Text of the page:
Vitamin D, Steroids, and Asthma in African American Youth (AsthMaP2)

This study is currently recruiting participants. (see Contacts and Locations)
Verified July 2014 by Children's Research Institute
Sponsor:
Information provided by (Responsible Party):
Robert J. Freishtat, Children's Research Institute
ClinicalTrials.gov Identifier:
NCT01647399
First received: July 19, 2012
Last updated: July 14, 2014
Last verified: July 2014
  Purpose

Asthma has become considerably more prevalent and severe in the U.S. during the last 40 years, particularly affecting youth in urban areas, yet the reasons for this are not clear. There is increasing evidence that vitamin D insufficiency contributes to more severe asthma through increased risk of respiratory infections and decreased sensitivity to glucocorticoids. Indeed, low vitamin D levels are linked with the need for exogenous glucocorticoids and increased asthma severity. Particularly relevant to health disparities, we showed a strong association between vitamin D insufficiency and asthma in urban African American (AA) youth. Importantly, AA youth in ours and other studies had lower vitamin D levels than non-AA participants.

Because AA youth residing in urban Washington, DC have markedly worse asthma than other racial/ethnic groups (e.g. prevalence rate 20% higher than the national rate 15 and emergency department utilization rates up to 5 times the national rates and nearly 10 times the Healthy People 2010 target rate), we will utilize our access to this population at the extreme of asthma disparities to examine the contribution of vitamin D to disparities in the chronic control and acute severity of asthma. The overall goal of this study is to provide critical epidemiological/molecular information that will inform the interpretation of ongoing and impending randomized clinical trials of vitamin D supplementation in asthma, especially with regard to urban AA youth with asthma. We hypothesize that low serum 25-hydroxyvitamin D [25(OH)D] levels are associated with poor chronic asthma control, worse acute asthma severity, and glucocorticoid insensitivity. The knowledge generated by the experiments in this application will be crucial to translation of this inexpensive, easily-accessible, and thereby potentially disparity-reducing prospective therapy for asthma.


Condition
Asthma
Allergy

Study Type: Observational
Study Design: Observational Model: Cohort
Time Perspective: Prospective
Official Title: AsthMaP 2: Vitamin D, Steroids, and Asthma in African American Youth

Resource links provided by NLM:


Further study details as provided by Children's Research Institute:

Biospecimen Retention:   Samples With DNA

Blood, urine, tissue


Estimated Enrollment: 500
Study Start Date: July 2012
Estimated Study Completion Date: July 2017
Estimated Primary Completion Date: July 2017 (Final data collection date for primary outcome measure)
Groups/Cohorts
Phenotypic Clusters
500 urban youth

  Eligibility

Ages Eligible for Study:   6 Years to 20 Years
Genders Eligible for Study:   Both
Accepts Healthy Volunteers:   Yes
Sampling Method:   Non-Probability Sample
Study Population

AshMaP 2 subjects will be enrolled from all the sites in the Children's National Medical Center city-wide pediatric and adolescent health systems sites, including primary care offices (community and hospital-based), specialty clinics, Emergency Departments, and inpatient units.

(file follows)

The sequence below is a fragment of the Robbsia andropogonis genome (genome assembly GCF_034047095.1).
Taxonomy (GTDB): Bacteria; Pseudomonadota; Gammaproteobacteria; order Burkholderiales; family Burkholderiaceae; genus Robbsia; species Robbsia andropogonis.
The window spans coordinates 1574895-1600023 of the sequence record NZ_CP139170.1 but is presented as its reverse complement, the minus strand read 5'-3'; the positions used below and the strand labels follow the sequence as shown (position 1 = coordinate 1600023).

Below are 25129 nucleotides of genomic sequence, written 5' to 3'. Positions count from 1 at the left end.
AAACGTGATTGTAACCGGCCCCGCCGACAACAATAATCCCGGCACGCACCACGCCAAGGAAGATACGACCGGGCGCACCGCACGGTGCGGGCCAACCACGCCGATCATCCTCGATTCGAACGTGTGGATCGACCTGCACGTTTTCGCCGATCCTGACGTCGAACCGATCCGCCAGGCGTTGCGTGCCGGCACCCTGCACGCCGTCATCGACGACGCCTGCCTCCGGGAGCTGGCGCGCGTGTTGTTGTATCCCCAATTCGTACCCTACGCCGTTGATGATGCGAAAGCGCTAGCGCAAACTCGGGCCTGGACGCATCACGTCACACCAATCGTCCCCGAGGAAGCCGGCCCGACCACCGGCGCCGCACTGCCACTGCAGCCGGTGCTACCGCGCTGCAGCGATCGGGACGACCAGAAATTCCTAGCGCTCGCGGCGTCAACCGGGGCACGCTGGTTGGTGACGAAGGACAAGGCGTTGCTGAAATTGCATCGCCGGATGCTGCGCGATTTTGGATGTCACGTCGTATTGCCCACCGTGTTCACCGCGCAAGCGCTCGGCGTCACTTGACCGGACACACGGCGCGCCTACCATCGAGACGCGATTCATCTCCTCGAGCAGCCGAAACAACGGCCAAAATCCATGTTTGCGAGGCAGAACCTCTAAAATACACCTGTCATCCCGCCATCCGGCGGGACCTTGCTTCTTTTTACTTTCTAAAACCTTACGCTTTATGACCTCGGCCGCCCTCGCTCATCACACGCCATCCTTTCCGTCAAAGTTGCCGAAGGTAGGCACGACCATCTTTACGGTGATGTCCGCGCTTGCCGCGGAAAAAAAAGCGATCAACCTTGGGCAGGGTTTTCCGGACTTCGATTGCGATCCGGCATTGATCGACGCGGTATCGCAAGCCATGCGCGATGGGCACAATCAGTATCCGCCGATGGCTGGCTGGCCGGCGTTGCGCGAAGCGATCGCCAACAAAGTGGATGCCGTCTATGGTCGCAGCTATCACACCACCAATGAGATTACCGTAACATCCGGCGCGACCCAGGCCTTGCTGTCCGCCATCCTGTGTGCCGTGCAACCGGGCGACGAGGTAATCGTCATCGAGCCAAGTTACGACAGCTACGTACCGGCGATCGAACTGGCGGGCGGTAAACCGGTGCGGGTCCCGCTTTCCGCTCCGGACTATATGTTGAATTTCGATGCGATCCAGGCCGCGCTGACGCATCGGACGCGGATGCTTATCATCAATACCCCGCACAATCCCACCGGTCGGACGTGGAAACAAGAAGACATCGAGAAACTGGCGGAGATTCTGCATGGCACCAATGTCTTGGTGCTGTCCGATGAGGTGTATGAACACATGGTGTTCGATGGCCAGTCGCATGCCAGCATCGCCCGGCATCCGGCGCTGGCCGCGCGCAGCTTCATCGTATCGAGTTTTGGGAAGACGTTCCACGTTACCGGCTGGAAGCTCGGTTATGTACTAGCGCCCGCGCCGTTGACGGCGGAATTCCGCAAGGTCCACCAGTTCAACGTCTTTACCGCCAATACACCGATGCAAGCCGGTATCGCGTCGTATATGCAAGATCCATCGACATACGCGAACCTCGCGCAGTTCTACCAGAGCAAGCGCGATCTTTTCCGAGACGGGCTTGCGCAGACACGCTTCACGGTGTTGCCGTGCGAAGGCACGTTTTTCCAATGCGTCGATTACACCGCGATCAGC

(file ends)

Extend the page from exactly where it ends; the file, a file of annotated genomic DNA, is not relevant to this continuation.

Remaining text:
Criteria

Inclusion Criteria:

  • Between 6 and 20 years of age
  • Physician-diagnosed asthma for 1 year or more
  • Caretaker/Independent participant willing to sign the written Informed Consent, Assent form when appropriate

Exclusion Criteria:

  • Significant, chronic medical illnesses other than asthma
  • No access to a phone
  Contacts and Locations
Choosing to participate in a study is an important personal decision. Talk with your doctor and family members or friends about deciding to join a study. To learn more about this study, you or your doctor may contact the study research staff using the Contacts provided below. For general information, see Learn About Clinical Studies.

Please refer to this study by its ClinicalTrials.gov identifier: NCT01647399

Contacts
Contact: Robert J Freishtat, MD, MPH 202-476-5000 ext 2971 rfreishtat@childrensnational.org

Locations
United States, District of Columbia
Children's National Medical Center Recruiting
Washington DC, District of Columbia, United States, 20010
Contact: Robert J Freishtat, MD, MPH    202-476-5000 ext 6011    rfreishtat@cnmcresearch.org   
Principal Investigator: Robert J Freishtat, MD, MPH         
Sponsors and Collaborators
Children's Research Institute
Investigators
Principal Investigator: Robert J Freishtat, MD, MPH Children's Research Institute
  More Information

Additional Information:
No publications provided

Responsible Party: Robert J. Freishtat, Attending Physician, Children's Research Institute
ClinicalTrials.gov Identifier: NCT01647399     History of Changes
Other Study ID Numbers: R01MD007075-01
Study First Received: July 19, 2012
Last Updated: July 14, 2014
Health Authority: United States: Institutional Review Board

Keywords provided by Children's Research Institute:
Obesity
Asthma
Vitamin D
Allergy
Genetic
Childhood
Pediatric
cohort
observational
prospective
molecular

Additional relevant MeSH terms:
Hypersensitivity
Asthma
Immune System Diseases
Bronchial Diseases
Respiratory Tract Diseases
Lung Diseases, Obstructive
Lung Diseases
Respiratory Hypersensitivity
Hypersensitivity, Immediate
Vitamin D
Ergocalciferols
Vitamins
Micronutrients
Growth Substances
Physiological Effects of Drugs
Pharmacologic Actions
Bone Density Conservation Agents

ClinicalTrials.gov processed this record on August 20, 2014